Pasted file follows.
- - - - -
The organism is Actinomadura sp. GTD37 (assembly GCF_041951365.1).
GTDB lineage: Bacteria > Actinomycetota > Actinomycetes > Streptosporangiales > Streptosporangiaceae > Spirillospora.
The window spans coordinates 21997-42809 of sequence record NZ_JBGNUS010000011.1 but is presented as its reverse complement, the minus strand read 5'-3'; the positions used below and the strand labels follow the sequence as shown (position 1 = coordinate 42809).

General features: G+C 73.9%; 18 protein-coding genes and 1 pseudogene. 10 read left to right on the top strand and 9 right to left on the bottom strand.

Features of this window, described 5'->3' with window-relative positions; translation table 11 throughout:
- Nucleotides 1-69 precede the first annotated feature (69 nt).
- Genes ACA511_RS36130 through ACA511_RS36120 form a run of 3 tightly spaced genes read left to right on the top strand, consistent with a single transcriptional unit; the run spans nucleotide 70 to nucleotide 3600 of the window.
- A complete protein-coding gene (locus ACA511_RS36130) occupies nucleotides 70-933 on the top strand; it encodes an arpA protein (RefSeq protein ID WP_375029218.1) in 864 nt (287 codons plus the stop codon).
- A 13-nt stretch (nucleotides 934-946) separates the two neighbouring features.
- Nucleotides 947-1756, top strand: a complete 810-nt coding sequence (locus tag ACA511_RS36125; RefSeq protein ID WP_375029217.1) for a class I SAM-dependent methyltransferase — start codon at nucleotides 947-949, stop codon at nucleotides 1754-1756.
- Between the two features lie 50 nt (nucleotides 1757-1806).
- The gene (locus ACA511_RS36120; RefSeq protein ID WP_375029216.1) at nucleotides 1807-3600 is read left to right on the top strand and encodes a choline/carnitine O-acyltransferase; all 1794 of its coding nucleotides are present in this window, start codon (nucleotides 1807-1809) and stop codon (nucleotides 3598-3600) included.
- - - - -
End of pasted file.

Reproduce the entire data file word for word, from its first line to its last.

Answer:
The organism is Actinomadura sp. GTD37 (assembly GCF_041951365.1).
GTDB lineage: Bacteria > Actinomycetota > Actinomycetes > Streptosporangiales > Streptosporangiaceae > Spirillospora.
The window spans coordinates 21997-42809 of sequence record NZ_JBGNUS010000011.1 but is presented as its reverse complement, the minus strand read 5'-3'; the positions used below and the strand labels follow the sequence as shown (position 1 = coordinate 42809).

General features: G+C 73.9%; 18 protein-coding genes and 1 pseudogene. 10 read left to right on the top strand and 9 right to left on the bottom strand.

Features of this window, described 5'->3' with window-relative positions; translation table 11 throughout:
- Nucleotides 1-69 precede the first annotated feature (69 nt).
- Genes ACA511_RS36130 through ACA511_RS36120 form a run of 3 tightly spaced genes read left to right on the top strand, consistent with a single transcriptional unit; the run spans nucleotide 70 to nucleotide 3600 of the window.
- A complete protein-coding gene (locus ACA511_RS36130) occupies nucleotides 70-933 on the top strand; it encodes an arpA protein (RefSeq protein ID WP_375029218.1) in 864 nt (287 codons plus the stop codon).
- A 13-nt stretch (nucleotides 934-946) separates the two neighbouring features.
- Nucleotides 947-1756, top strand: a complete 810-nt coding sequence (locus tag ACA511_RS36125; RefSeq protein ID WP_375029217.1) for a class I SAM-dependent methyltransferase — start codon at nucleotides 947-949, stop codon at nucleotides 1754-1756.
- Between the two features lie 50 nt (nucleotides 1757-1806).
- The gene (locus ACA511_RS36120; RefSeq protein ID WP_375029216.1) at nucleotides 1807-3600 is read left to right on the top strand and encodes a choline/carnitine O-acyltransferase; all 1794 of its coding nucleotides are present in this window, start codon (nucleotides 1807-1809) and stop codon (nucleotides 3598-3600) included.